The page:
Technology for Community Resiliency

By Paul Lemieux

This week I was honored to participate in the White House Innovation for Disaster Response and Recovery Demo Day. From finding an open gas station to finding a safe place to sleep at night following a disaster or finding a vehicle you can rent by the hour, participants shared a variety of amazing technology applications to help make communities more resilient in the aftermath of disaster.

Me giving a presentation on I-WASTE at the White House's Old Executive Office Building.

Paul giving a presentation on I-WASTE at the White House’s Old Executive Office Building.

While there were some great private sector tools from big innovators like Airbnb, Google, Microsoft, SeeClickFix, and TaskRabbit there were just as many amazing tools from government innovators, too.

An example of some of the government tools highlighted during the demo:

The National Geospatial-Intelligence Agency (NGA) announced GeoQ, a tool that crowdsources geo-tagged photos of disaster-affected areas to assess damage over large regions. Developed in coordination with NGA, the Presidential Innovation Fellow Program, the Federal Emergency Management Agency (FEMA), and other disaster analysts, GeoQ improves the speed and quality of disaster-related data coordination by using a data crowd-sharing framework. Programmers can use the existing services and add features to customize the GeoQ code for their own community.

The U.S. Geological Service (USGS) highlighted ShakeMap and other post-earthquake information tools that offer rapid situational awareness for disaster response and recovery. Using data from seismic monitoring systems maintained by USGS and its state and university partners, ShakeMap provides a rapid graphical estimate of ground shaking in an affected region on the web within minutes of an event. The maps and underlying data, which can be downloaded in numerous formats for use in GIS and other applications, are also the basis for ShakeCast—which enables emergency managers at a growing number of companies, response organizations, and local governments to automatically receive USGS shaking data and generate their own customized impact alerts for their facilities.

And I showcased EPA’s I-WASTE, a flexible, web-based, planning and decision-making tool to address disaster waste management issues. I-WASTE offers emergency responders, industry representatives, and responsible officials reliable information on waste characterization, treatment, and disposal options, as well as guidance on how to incorporate waste management into planning and response for natural disasters, terrorist attacks and animal disease outbreaks.

It is clear that there are a number of public and private organizations working together with individuals and communities around the country to ensure that together we are prepared and ready to respond to the next disaster we might face.

Watch a video of how I-WASTE can help your community, embedded below, or go to http://www.epa.gov/sciencematters/homeland/clean-up.htm

Paul Lemieux, Ph.D. works on issues related to clean up after chemical/biological/radiological attacks and foreign animal disease outbreaks. Paul has also been working to develop computer-based decision support tools to aid decision makers in responding to wide-area contamination incidents. He is the Associate Division Director of the Decontamination and Consequence Management Division of U.S. EPA’s National Homeland Security Research Center.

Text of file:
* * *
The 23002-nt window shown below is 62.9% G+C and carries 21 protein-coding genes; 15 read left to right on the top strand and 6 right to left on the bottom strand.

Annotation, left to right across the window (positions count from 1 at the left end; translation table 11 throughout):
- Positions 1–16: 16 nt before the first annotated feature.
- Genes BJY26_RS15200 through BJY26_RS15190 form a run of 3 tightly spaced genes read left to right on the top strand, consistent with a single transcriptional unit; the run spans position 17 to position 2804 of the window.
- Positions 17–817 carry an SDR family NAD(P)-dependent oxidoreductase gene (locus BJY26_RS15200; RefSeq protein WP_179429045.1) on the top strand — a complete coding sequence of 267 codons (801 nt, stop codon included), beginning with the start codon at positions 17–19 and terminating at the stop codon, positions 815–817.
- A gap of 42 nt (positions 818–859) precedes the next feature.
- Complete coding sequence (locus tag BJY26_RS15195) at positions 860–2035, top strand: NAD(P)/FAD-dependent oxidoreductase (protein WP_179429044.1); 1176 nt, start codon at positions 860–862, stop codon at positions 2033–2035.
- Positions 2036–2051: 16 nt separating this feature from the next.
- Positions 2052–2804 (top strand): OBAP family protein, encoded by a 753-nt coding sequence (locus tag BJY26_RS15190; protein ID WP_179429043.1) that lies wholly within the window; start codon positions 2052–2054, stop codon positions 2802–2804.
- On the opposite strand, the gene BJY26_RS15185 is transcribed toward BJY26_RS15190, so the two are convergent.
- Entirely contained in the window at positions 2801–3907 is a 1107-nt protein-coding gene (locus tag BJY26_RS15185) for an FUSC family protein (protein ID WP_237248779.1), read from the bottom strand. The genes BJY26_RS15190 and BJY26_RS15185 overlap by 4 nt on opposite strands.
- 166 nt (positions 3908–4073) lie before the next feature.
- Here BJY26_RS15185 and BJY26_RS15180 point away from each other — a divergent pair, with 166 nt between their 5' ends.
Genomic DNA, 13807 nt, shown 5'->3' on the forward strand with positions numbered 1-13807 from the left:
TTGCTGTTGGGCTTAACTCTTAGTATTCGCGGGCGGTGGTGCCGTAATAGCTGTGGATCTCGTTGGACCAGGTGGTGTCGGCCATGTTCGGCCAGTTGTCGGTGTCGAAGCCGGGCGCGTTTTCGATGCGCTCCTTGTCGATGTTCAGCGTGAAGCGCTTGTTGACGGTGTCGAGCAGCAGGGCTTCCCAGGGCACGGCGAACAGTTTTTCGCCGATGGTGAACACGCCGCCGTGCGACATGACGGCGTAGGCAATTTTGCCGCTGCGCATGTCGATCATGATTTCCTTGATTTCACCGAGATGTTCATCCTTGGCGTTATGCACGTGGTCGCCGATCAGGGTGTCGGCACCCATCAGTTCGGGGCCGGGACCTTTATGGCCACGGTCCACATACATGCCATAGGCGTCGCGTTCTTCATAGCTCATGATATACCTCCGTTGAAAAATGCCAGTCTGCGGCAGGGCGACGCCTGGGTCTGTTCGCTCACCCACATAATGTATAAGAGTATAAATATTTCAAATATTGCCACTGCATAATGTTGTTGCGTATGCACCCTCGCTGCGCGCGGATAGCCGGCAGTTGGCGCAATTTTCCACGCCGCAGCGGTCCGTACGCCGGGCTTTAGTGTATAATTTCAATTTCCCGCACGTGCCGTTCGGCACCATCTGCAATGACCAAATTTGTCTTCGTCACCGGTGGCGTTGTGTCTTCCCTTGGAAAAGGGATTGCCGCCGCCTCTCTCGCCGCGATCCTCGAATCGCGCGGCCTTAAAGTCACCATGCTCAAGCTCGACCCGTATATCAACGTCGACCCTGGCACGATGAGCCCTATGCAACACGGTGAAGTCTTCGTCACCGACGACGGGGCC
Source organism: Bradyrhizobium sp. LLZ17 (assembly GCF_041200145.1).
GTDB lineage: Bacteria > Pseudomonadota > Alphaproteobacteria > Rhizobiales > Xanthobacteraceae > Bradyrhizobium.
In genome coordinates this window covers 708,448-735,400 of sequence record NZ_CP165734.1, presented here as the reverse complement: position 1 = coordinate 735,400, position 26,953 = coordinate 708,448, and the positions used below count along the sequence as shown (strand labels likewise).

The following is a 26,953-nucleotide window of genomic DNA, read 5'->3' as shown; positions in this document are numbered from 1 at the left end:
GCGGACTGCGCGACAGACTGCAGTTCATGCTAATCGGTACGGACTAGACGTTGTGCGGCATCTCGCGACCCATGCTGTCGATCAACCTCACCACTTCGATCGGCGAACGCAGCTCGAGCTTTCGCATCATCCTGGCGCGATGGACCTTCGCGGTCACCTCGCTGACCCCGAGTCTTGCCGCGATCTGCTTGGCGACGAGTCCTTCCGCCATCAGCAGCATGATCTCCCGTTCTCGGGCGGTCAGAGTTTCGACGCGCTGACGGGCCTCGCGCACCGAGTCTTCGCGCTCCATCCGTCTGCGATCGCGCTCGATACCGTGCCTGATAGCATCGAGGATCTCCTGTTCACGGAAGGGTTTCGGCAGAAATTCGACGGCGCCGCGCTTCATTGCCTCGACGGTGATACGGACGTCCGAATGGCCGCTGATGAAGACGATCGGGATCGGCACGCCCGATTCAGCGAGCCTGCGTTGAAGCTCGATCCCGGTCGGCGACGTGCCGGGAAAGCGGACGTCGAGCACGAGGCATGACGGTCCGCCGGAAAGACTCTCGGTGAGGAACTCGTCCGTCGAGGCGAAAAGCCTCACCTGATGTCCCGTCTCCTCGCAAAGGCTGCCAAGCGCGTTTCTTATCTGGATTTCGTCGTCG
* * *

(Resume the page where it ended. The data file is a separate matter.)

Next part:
Editor's Note: The opinions expressed here are those of the author. They do not reflect EPA policy, endorsement, or action.

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Around the Water Cooler: Cleaning Up After Extreme Events

By Lahne Mattas-Curry

Weeks after Hurricane Sandy hammered the East Coast, many communities, especially in New York and New Jersey, were still trying to get back to normal life. Floodwaters rushed into houses, especially those in low-lying areas, taking with it memories while adding a toxic mess to many people’s possessions.

Extreme weather events, including hurricanes like Sandy and wildfires like those that have ravaged the west the last few summers, bring risk of contamination. Sediment, sewer waters, industrial chemicals and other materials in our water and air are just a few of the problems that can occur from extreme weather events and other disasters.

But cleanup after these events can be done in a way that will lessen the risks associated with handling hazardous materials. EPA researchers have developed a web based tool called I-Waste, specifically to assist with clean-up from man-made or natural disasters. Originally developed to support clean-up activities after an anthrax contamination, I-Waste is a flexible, web-based platform that provides real-time waste management options available to local officials and emergency responders when and where they need it.

The system can provide real-time critical information, such as the types and volumes of potential contaminants, and the location and contact information for disposal and treatment facilities in the area. I-Waste also provides health and safety information to ensure public and worker safety during the removal, transport, treatment and disposal of contaminated waste and debris.

About the Author: Lahne Mattas-Curry works with EPA’s Safe and Sustainable Water Resources and Homeland Security Research teams and is a frequent “Around the Water Cooler” contributor.


Editor's Note: The opinions expressed here are those of the author. They do not reflect EPA policy, endorsement, or action.

Please share this post. However, please don't change the title or the content. If you do make changes, don't attribute the edited title or content to EPA or the author.